Vote on your favorite promo copy!

Hey friends,

We’re definitely in the home stretch of our writing.  The first draft of the novel is complete at 65,536 words — just kidding! — just over 75,000 words.  We’re doing a final pass of revisions now.  My assignment at the moment is to re-read the book and point out techno-babble I disagree with, because there is some of that.  I think we’re on track to call ourselves done within a month or so.  At that point I plan to release a digital copy of the book to everyone who backed my Kickstarter or pre-ordered the book on Celery.  Exciting times!

The next step in our journey will be the process of “querying,” proposing the book to agents who can then take it to publishers.  In this process you write a short “query letter” to grab the agents’ attention.  This is essentially the same thing as the promotional copy you’d put onto the back of the book to catch browsing readers.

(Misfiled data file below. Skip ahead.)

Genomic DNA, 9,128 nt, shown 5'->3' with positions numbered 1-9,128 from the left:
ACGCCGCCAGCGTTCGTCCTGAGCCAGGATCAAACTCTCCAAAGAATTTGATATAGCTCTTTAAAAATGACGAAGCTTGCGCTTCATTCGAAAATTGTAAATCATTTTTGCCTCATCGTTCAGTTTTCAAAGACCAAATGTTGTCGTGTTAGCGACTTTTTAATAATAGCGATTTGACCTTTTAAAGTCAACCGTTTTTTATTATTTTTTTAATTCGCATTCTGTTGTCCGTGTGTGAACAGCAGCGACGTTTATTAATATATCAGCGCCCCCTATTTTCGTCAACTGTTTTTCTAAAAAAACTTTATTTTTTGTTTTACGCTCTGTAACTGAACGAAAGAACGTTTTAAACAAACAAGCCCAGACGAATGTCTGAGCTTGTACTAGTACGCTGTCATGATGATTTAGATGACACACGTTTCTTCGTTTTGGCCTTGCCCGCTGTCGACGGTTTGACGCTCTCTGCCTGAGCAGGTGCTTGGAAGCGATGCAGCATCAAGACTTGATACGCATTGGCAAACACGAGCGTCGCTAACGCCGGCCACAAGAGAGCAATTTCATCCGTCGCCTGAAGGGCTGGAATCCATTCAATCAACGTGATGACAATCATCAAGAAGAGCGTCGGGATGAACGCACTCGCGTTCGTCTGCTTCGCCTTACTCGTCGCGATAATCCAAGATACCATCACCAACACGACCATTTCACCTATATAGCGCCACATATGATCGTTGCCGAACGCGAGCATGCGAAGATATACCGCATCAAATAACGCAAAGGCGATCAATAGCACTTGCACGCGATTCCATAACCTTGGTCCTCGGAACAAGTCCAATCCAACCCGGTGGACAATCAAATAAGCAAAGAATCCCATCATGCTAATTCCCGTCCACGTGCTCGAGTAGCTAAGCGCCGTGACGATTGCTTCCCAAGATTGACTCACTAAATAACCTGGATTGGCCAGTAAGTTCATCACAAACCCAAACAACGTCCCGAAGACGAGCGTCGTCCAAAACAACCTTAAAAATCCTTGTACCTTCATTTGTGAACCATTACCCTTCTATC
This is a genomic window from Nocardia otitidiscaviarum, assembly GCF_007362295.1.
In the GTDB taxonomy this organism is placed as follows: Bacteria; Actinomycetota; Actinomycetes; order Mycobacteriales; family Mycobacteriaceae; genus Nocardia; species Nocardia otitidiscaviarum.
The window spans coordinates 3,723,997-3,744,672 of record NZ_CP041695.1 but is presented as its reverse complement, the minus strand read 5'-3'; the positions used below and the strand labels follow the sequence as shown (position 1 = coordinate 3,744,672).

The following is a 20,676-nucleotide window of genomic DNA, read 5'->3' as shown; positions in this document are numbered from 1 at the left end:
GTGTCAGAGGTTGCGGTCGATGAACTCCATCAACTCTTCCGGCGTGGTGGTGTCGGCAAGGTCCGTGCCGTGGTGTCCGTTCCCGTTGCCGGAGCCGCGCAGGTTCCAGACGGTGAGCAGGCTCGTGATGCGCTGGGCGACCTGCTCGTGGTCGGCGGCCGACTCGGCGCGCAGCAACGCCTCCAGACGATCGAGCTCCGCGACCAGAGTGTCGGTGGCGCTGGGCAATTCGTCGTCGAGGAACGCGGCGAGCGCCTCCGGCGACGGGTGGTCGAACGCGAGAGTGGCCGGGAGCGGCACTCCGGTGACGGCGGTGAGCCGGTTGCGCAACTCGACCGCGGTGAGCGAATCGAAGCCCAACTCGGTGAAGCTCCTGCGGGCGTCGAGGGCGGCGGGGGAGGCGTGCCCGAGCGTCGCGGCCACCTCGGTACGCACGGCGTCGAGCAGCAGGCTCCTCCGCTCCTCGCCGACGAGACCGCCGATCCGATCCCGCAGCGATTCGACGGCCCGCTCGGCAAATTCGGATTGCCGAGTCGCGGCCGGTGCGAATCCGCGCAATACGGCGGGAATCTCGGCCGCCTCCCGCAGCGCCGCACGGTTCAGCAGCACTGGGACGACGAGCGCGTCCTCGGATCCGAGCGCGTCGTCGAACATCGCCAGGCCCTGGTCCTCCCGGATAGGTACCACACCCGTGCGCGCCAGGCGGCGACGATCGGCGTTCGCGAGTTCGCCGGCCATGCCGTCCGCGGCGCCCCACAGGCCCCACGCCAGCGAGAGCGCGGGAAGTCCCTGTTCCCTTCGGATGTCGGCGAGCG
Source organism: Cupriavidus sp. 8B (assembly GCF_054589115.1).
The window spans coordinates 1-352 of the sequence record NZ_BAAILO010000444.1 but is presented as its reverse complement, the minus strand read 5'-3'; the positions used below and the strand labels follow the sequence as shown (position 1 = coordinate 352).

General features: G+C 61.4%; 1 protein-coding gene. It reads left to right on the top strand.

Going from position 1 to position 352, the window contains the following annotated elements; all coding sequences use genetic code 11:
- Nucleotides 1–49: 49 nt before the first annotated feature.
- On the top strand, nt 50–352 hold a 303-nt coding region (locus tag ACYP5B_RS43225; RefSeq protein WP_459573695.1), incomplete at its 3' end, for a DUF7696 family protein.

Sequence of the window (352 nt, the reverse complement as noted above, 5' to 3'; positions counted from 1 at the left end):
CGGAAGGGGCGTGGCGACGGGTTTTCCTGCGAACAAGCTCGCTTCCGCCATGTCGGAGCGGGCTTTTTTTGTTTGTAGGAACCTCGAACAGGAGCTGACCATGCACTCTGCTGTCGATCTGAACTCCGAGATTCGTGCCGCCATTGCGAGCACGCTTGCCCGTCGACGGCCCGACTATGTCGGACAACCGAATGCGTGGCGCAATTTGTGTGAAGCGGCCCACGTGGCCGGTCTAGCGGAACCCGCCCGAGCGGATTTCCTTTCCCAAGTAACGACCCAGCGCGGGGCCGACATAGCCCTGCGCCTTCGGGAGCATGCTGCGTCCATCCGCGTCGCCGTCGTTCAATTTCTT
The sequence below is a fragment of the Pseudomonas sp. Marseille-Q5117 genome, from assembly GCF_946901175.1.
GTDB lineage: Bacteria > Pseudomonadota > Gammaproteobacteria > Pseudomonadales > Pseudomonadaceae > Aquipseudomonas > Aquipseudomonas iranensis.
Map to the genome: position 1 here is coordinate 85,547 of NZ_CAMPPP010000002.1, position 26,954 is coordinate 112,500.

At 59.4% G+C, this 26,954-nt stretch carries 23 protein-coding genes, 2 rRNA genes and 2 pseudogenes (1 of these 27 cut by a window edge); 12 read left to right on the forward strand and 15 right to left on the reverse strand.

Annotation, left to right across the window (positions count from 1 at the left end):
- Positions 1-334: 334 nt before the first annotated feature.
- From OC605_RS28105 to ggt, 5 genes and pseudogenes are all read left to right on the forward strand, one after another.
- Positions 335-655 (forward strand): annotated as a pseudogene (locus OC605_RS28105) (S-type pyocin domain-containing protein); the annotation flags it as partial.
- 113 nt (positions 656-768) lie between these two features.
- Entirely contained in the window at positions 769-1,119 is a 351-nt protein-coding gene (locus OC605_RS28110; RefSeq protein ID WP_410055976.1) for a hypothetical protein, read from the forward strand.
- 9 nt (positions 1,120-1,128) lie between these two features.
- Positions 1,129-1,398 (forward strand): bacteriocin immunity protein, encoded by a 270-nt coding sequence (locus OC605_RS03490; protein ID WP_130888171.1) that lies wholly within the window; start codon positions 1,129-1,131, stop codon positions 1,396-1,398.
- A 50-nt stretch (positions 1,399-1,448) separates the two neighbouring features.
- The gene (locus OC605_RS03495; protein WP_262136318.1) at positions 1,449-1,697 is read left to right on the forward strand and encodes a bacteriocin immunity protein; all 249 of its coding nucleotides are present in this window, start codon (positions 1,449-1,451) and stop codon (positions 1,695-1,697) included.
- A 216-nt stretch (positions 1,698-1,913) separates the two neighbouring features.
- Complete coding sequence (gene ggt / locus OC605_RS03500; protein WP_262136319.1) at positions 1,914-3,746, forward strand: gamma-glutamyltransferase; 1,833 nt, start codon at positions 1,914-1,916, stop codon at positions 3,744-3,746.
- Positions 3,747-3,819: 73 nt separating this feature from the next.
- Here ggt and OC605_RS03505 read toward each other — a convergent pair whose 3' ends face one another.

I had already started getting ready for the querying process by writing my first query letter, when my writer gave me her own version.  And so, I thought it would be fun to take both our promotional copies to you, have you choose a favorite, and provide feedback on what works / doesn’t work in each.  And so, without further ado:


When a Seattle bank comes to Cinzento Secure with bizarre network issues, the firm puts its best on the job—a team of five teenaged students at the corporate academy whose prowess outshines even elite adult programmers. Led by a colorful sixteen-year-old who calls herself Fireball, Team Raven leaps into action . . . and quickly finds itself playing whack-a-mole with something stranger than it’s ever encountered.